‘I just want the world to go back to normal’: COVID vaccine can’t come fast enough for girl, 11, struggling with long-term symptoms of virus

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A sore throat and cough were just the beginning of 11-year-old Alyssa Smith’s battle with COVID-19. After contracting the virus in October 2020, it hit her harder than her mom, dad and older sister.

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At about 10 days, when the illness was receding for the rest of her family, Alyssa began to develop rashes and hives on her hands and feet. Over time, the symptoms became more debilitating. She experienced brain fog, joint pain and severe shortness of breath, causing her to miss classes and swimming exercises.

A year later, her lung capacity hasn’t fully recovered and she still has mild joint pain, occasional rashes and, curiously, hiccups — what her doctor called an unusual “prolonged COVID” symptom. It is caused by inflammation in the nerve that controls hiccups.

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Whatever she is doing, the grade 6 student is eager to get vaccinated and eventually get some protection from the virus.

“I want to get over this as soon as I can because I want the world to get back to normal,” Alyssa said from her home in Orangeville, Ont. “Because then I know I’m really safe.”

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Earlier this week, Health Canada said it had received a submission from Pfizer to authorize its vaccine for children ages five to 11, but there was no deadline for a decision. On Thursday, Prime Minister Justin Trudeau said soon after the decision the country would have enough supplies to vaccinate all children aged five to 11.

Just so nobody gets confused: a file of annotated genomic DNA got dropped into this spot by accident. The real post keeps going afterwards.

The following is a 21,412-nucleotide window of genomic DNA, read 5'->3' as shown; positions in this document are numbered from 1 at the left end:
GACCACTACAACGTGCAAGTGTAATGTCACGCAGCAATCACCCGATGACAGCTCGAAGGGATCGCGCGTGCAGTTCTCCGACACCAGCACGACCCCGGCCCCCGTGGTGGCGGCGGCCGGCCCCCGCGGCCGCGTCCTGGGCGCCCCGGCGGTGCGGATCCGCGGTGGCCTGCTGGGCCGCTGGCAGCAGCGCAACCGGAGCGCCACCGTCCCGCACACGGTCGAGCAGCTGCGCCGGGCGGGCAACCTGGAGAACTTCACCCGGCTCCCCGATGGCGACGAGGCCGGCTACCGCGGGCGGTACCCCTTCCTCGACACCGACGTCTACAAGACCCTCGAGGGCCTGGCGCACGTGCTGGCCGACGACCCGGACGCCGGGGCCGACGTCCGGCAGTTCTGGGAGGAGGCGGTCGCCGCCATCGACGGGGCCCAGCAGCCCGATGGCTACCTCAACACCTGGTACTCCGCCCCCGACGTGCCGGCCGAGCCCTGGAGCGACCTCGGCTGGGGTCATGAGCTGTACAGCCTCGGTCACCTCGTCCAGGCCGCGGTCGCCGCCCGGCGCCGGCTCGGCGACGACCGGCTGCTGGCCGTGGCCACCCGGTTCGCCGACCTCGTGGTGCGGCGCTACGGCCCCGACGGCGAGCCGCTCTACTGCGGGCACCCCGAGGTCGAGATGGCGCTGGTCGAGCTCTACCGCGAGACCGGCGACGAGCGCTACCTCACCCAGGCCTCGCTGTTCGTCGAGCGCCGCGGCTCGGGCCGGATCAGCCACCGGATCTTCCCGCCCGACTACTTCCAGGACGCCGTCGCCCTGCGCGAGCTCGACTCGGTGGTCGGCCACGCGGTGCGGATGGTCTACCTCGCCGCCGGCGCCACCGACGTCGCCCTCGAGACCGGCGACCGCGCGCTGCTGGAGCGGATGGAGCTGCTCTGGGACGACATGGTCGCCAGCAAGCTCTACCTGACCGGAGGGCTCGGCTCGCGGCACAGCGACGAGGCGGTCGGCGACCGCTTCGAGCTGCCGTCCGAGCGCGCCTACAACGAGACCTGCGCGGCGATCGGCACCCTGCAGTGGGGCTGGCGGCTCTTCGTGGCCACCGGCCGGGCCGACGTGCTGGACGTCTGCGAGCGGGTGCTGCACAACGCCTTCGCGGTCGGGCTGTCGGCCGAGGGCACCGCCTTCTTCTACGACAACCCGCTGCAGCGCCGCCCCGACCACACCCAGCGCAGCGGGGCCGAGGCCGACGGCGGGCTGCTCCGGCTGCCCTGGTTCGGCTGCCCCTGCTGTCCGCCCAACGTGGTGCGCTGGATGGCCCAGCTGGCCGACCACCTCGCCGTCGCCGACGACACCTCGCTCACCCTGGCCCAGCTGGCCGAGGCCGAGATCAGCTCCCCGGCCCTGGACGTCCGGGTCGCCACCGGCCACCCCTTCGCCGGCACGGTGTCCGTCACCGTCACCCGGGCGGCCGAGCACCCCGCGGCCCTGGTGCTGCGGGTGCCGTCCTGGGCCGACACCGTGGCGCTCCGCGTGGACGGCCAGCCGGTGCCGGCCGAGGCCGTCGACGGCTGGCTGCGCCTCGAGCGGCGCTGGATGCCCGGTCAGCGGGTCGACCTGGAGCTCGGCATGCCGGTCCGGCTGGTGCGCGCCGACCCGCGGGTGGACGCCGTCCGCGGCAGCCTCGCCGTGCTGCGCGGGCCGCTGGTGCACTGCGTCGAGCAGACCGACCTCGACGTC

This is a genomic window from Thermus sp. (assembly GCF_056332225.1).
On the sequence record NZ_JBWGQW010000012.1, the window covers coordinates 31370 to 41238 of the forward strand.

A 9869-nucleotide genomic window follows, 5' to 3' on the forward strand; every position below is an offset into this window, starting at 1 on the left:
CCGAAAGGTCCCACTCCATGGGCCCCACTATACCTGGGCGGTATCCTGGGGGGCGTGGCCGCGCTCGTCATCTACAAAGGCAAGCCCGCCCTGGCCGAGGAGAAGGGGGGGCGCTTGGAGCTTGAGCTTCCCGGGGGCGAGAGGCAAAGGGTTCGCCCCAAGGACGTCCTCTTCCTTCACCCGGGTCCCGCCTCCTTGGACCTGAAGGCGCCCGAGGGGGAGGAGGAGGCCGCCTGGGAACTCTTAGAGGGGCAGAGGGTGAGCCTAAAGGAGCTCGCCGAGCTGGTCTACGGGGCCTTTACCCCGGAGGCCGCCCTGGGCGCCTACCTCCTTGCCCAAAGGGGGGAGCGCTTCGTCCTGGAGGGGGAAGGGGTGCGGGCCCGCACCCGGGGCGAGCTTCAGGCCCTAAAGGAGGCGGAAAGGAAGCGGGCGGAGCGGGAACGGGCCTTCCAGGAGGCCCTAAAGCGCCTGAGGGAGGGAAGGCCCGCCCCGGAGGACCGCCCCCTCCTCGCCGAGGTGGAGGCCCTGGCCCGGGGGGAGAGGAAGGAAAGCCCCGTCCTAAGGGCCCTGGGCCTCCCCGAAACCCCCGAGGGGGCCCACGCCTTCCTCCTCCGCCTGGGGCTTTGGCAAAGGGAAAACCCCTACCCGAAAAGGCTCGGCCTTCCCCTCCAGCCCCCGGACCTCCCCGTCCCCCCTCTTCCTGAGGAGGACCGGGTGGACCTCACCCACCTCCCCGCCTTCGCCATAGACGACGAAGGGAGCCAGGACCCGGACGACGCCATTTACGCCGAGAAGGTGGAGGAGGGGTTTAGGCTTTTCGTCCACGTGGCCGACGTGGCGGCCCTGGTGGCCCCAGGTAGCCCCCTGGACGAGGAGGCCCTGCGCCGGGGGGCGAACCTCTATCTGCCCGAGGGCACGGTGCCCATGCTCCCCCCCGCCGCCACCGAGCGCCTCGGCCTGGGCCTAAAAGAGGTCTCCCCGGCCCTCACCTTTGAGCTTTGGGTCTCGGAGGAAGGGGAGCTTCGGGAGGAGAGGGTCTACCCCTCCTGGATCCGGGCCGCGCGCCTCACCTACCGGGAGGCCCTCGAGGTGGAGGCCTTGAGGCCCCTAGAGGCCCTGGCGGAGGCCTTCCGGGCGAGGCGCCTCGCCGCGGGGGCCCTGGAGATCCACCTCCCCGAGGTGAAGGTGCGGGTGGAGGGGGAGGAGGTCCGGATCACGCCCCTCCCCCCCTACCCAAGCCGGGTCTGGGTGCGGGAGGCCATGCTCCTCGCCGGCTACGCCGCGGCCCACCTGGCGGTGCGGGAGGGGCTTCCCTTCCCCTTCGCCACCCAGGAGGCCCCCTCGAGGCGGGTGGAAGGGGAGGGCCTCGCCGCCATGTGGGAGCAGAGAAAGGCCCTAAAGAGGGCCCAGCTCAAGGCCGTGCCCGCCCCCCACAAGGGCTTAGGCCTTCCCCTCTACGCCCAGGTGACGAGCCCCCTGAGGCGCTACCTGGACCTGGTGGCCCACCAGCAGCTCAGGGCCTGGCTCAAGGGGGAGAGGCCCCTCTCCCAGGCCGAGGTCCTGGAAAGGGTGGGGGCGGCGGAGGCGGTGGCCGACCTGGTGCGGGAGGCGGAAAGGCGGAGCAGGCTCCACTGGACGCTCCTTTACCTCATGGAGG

The question of whether or not they should get their little ones vaccinated will be big for parents in the coming months, not only for those whose children are about to turn 12, but also for those who Are concerned about side effects or whether a child really needs to be vaccinated.

In the first wave, medical experts noted that children’s bodies responded differently to COVID-19 infection and generally showed good results. But the delta version, which is more contagious, led to an increase in infections in children and young people.

And now there is evidence that children may experience long-term complications from COVID-19, a condition that the World Health Organization formally defined as a COVID-19 condition earlier this month. A study released by the Ontario COVID-19 Science Table last month cited a UK cohort study that examined children aged five to 17 years who tested positive between September 1, 2020 and January 24, 2021. did.

It was found that 4.4 percent experienced prolonged symptoms 27 days after their initial infection and 1.8 percent were still experiencing symptoms 56 days after infection.

Alyssa is one of those kids who have been affected by covid for a long time. Months after the initial infection, she experienced chest tightness that affected her ability to swim competitively.

“The physiotherapist couldn’t believe how tight his lungs were. She said her lungs felt like concrete,” said Alyssa’s mother, Cathy Smith.

Although she and her mother have mostly recovered now, they are still experiencing some symptoms about a year after the initial infection; Tinnitus and heart palpitations for Smyth, and constant shortness of breath for Alyssa.

For Smyth, Alyssa’s continued struggle underscores the deep impact of COVID-19 on a child’s health and the importance of vaccinations for children.